The components are serviceable here, but there were a couple of hiccups. The 9 speed drive train had a propensity to get fouled at times which caused “skipping” in the higher end of the cassette’s range.  The chain rings sometimes don’t release the chain properly which resulted in a bit of chain suck at one point when the wet, gritty gravel was coated over the drive train. It’s pretty much par for the course here. The parts spec on the RADAR Expert is not the sort of spec which lends itself to more trouble free riding in severe conditions. That said, with a bit of knowledge and skill on the rider’s part, one can effectively overcome many of the characteristics that the spec has on this bike. Of course, upgrading the bike is always an option down the road. The big question there would be, “Is this frame and fork worth it?”

While the wheel standards and steer tube dimension here could almost said to be “old school”, I feel that the frame and fork are worth it to consider upgrades from the standpoint of the ride alone. Added into this would be the versatility of this bike, so in my mind, if a long term goal would be to eventually make some upgrades to the RADAR Expert’s parts, I think that is a very reasonable goal. I don’t mean to make it sound as if the component spec is not up to par here. That isn’t the case at all. In fact, there are some pretty outstanding parts on the RADAR Expert.

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Look for a report on what can be done with a simple tire swap to the RADAR Expert in our “At The Finish” post next time.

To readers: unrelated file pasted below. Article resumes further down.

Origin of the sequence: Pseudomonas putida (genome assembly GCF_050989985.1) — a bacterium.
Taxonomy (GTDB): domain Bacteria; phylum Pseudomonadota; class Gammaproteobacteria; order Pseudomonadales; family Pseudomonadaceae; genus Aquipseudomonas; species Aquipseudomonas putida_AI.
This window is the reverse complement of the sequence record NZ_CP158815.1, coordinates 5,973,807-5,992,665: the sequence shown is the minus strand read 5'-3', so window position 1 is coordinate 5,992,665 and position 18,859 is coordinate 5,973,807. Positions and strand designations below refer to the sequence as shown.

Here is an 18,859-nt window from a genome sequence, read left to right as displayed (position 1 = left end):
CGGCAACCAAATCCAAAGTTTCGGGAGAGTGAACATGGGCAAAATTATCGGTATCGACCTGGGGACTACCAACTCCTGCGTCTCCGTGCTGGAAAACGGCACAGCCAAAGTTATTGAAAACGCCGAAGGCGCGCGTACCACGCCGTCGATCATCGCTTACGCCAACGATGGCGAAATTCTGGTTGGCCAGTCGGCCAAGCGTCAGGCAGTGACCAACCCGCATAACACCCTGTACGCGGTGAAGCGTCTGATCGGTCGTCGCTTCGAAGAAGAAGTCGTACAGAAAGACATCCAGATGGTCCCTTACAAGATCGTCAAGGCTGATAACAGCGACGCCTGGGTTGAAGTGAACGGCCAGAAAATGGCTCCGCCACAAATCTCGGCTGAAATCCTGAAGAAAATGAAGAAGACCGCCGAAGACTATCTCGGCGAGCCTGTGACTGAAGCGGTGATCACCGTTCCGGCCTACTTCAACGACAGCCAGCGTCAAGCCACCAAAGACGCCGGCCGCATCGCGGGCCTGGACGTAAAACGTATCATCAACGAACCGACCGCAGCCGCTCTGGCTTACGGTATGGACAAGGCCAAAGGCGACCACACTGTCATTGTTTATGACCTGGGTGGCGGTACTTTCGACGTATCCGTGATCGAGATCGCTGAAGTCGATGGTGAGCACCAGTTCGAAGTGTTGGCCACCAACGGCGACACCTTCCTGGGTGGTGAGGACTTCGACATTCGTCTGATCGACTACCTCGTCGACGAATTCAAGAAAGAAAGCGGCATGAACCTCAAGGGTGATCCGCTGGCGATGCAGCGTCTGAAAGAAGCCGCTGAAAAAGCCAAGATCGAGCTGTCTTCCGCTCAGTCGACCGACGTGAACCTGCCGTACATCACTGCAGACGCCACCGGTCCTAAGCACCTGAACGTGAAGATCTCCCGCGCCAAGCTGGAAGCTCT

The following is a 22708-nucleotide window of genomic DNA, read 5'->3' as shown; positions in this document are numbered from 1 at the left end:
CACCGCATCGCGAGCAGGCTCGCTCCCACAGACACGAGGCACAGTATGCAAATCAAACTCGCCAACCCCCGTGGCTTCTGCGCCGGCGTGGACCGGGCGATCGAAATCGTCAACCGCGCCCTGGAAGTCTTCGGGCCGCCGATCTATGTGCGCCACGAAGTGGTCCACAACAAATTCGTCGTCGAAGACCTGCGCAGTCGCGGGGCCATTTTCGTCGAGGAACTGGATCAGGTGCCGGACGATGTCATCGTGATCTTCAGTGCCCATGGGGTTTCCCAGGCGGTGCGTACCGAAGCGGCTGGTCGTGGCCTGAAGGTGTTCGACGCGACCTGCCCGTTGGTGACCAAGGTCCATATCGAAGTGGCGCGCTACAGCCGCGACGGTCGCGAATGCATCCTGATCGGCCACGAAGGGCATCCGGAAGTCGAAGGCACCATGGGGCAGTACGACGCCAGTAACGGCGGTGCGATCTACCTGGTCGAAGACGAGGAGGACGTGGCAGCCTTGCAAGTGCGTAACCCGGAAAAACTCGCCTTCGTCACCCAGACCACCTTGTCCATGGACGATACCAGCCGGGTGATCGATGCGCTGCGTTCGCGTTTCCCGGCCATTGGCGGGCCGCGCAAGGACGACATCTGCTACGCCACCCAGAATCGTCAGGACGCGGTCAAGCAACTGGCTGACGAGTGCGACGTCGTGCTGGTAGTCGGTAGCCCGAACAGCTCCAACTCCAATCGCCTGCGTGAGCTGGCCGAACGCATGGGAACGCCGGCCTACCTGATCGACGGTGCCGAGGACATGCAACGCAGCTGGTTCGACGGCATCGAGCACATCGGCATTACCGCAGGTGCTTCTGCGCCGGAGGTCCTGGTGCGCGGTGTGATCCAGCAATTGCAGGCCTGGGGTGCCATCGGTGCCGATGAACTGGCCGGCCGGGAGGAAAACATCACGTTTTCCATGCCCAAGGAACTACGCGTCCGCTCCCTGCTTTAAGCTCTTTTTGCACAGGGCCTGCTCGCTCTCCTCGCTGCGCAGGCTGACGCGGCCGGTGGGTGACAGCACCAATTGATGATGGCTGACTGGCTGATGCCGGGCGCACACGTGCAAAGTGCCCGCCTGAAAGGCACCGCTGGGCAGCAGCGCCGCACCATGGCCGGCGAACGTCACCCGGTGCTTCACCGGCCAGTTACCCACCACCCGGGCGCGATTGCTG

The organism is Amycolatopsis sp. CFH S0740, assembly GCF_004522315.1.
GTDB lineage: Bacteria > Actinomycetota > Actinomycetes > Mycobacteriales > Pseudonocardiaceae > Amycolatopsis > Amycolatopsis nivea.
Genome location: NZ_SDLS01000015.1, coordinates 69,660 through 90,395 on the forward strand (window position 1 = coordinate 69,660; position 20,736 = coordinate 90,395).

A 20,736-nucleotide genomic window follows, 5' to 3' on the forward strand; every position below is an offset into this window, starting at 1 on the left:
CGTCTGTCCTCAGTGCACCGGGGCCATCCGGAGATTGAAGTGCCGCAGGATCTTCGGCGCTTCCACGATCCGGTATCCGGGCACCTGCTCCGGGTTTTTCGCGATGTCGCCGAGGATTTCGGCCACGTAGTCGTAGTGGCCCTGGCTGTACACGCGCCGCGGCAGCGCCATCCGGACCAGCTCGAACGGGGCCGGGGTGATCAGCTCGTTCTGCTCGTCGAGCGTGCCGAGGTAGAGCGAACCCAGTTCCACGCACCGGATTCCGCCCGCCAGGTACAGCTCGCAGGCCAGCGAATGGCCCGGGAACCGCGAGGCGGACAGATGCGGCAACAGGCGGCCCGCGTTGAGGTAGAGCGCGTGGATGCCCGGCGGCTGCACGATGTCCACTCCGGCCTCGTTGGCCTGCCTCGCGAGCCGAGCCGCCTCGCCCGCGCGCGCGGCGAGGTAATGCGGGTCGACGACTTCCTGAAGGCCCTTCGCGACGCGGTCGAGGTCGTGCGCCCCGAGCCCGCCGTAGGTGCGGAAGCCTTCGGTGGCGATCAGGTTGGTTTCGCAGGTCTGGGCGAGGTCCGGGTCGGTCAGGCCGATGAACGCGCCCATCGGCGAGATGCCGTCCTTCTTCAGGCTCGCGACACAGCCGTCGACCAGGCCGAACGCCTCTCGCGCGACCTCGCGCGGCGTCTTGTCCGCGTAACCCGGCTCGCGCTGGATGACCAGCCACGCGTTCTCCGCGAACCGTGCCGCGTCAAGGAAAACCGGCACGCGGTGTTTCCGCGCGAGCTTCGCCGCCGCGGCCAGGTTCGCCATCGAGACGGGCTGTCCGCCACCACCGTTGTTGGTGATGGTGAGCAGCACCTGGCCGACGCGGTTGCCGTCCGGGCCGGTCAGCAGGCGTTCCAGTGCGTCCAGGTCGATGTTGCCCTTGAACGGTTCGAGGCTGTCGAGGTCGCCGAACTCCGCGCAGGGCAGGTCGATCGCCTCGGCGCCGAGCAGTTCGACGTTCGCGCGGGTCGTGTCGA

One of the stand out parts for me was the TRP HyRd brakes. After they got bedded in, they worked with more power and ease of use than any mechanical brake that might normally be spec’ed at this price range. While not in the same league as a fully hydraulic brake, they are close. Also, the Oval branded handle bar was nice. It has a flattened top section, good for when you want a more comfortable hand grip while cruising upright. The flare and sweep weren’t obnoxious, but it was there. The only thing I wished for was a bit more length in the extensions. The WTB bits were spot on also. The saddle happens to agree with me, and the Riddler tires, while not tubeless ready versions, are really good at gravel. pavement, and drier single track. Just what the RADAR is all about. Finally, while the Sora level shift/brake levers are not as precise as their upper end siblings, the hood shape and lever shape is now on the same page as those nicer groups. That was nice to see at a 9 speed group level.

So Far…. The Breezer RADAR Expert is a bike built for adventure and exploration. The steel frame is up for the task and the spec, while not spectacular, is decent and should provide good service and a low cost of maintenance. The TRP HyRd brakes, 9 speed mtb drive train matched with Shimano Sora shifters, and tubeless ready rims are highlights in the value department. The RADAR Expert smooths gravel well, and it rides lighter than it feels when you heft it. Single track is on the menu here as well, as long as it isn’t too radical. It is a rigid bike, after all. The versatility of this bike is a highlight as is the ride quality. Look for our “At The Finish” post coming in a few weeks.

Note: Breezer Bikes sent the RADAR Expert over at no charge for test/review. We are not being bribed, nor paid for this review and we will strive to give our honest thoughts and opinions throughout.


Author: Guitar Ted

Guitar Ted hails from Iowa. Home of over 70,000 miles of gravel and back roads. An inaugural member of the Gravel Cycling Hall of Fame and Co-creator of Trans Iowa in late 2004- Guitar Ted has been at the forefront of the growth of gravel events and riding since then. Creator of Gravel Grinder News in 2008, he produced the premier calendar of gravel and back road events. GT joined forces with Riding Gravel in late 2014.

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12 thoughts on “Breezer RADAR Expert: Checkpoint

  1. @Guitar Ted
    I noticed you said the frame is long, would you say I should size down when comparing to breezer recommendations?

    1. Not GT (obviously!) but I was on the cusp of the M & L (given most guidelines) and the L was much too large for me. The medium was perfect after switching to the less-reach cowchippers.